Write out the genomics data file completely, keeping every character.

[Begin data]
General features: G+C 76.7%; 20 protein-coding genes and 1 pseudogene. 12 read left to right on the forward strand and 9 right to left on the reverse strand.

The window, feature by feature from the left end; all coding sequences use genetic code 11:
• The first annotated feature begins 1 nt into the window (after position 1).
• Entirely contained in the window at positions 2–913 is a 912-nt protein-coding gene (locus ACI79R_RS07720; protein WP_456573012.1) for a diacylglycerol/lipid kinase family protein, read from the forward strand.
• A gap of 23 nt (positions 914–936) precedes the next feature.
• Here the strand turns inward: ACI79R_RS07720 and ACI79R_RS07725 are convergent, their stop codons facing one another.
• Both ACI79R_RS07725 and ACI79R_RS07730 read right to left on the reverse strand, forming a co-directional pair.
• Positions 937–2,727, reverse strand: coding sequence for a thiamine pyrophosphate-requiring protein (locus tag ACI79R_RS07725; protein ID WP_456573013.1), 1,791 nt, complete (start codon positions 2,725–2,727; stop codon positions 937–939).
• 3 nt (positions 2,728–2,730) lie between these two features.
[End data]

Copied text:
General features: G+C 76.7%; 20 protein-coding genes and 1 pseudogene. 12 read left to right on the forward strand and 9 right to left on the reverse strand.

The window, feature by feature from the left end; all coding sequences use genetic code 11:
• The first annotated feature begins 1 nt into the window (after position 1).
• Entirely contained in the window at positions 2–913 is a 912-nt protein-coding gene (locus ACI79R_RS07720; protein WP_456573012.1) for a diacylglycerol/lipid kinase family protein, read from the forward strand.
• A gap of 23 nt (positions 914–936) precedes the next feature.
• Here the strand turns inward: ACI79R_RS07720 and ACI79R_RS07725 are convergent, their stop codons facing one another.
• Both ACI79R_RS07725 and ACI79R_RS07730 read right to left on the reverse strand, forming a co-directional pair.
• Positions 937–2,727, reverse strand: coding sequence for a thiamine pyrophosphate-requiring protein (locus tag ACI79R_RS07725; protein ID WP_456573013.1), 1,791 nt, complete (start codon positions 2,725–2,727; stop codon positions 937–939).
• 3 nt (positions 2,728–2,730) lie between these two features.